Korean J healthc assoc Infect Control Prev 2020; 25(1): 21-28
Published online June 30, 2020 https://doi.org/10.14192/kjicp.2020.25.1.21
Copyright © Korean Society for Healthcare-associated Control and Prevention.
Department of Internal Medicine, Soonchunhyang University Bucheon Hospital1, Bucheon, Department of Pediatrics, Nowon Eulji University Hospital2, Department of Laboratory Medicine, Seoul Medical Center3, Seoul, Division of Infectious Diseases, Department of Internal Medicine, Korea University Ansan Hospital4, Ansan, Infection Control Unit, Korea University Guro Hospital5, Seoul, Department of Nursing, SoonChunHyang University6, Cheonan, Division of Infectious Diseases, Department of Internal Medicine, Ajou University Hospital7, Suwon, Division of Infectious Diseases, Gachon Univeristy Gil Hospital8, Incheon, Department of Internal Medicine, Kyung Hee University Hospital9, Seoul, Korea
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Background: In many countries, surveillance systems are being operated to reduce healthcare-associated infections. In Korea, the Korean National Healthcare-Associated Infections Surveillance System (KONIS) has been established and operated by the Korean Society for Healthcare-Associated Infection and Prevention as a national research project. However, the current operating system has limitations and needs reform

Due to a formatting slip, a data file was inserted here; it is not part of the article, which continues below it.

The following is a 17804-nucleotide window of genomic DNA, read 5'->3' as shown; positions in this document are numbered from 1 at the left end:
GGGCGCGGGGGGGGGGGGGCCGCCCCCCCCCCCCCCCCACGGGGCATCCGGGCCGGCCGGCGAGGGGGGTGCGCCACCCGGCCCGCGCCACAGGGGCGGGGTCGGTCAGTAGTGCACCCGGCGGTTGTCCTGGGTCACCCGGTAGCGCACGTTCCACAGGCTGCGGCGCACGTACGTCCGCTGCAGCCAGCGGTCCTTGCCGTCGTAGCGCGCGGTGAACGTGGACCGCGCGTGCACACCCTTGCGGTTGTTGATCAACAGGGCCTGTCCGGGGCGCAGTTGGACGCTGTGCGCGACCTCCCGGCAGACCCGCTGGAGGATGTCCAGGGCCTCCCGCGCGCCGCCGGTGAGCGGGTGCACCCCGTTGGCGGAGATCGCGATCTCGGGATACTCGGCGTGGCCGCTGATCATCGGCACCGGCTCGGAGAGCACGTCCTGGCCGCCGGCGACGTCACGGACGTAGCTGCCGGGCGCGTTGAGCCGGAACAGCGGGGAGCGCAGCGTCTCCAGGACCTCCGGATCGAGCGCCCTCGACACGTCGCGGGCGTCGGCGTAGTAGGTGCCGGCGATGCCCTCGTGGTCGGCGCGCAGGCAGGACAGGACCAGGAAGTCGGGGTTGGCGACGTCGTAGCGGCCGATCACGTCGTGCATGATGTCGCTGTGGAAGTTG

Methods: Upon reviewing the literature, we investigated the current status of the operating systems of healthcare-associated infection surveillance in other countries. After sharing this literature review, which was gathered using Google and PubMed, the Delphi survey was conducted on the authors, who are experts on infection control and prevention.
Results: The governments of the United States, Japan, Taiwan, United Kingdom, France, and Germany fund and operate surveillance systems. The Canadian government provides a private organization with funding to operate the surveillance system. One surveillance network is operated by a private consortium in which private medical institutions from various continents, such as Latin America and Africa, participate. In a Delphi survey, the authors responded that continuity∙sustainability, and the reliability and confidentiality of data are key factors in operating surveillance systems. Additionally, eight of nine authors thought that the government should operate the KONIS.
Conclusion: In most countries, healthcare-associated infection surveillance systems are directly operated by the government. For the continuous and stable operation of the KONIS, the government should consider transitioning to a government-operated system.
Keywords: Healthcare-associated infection, Surveillance, System
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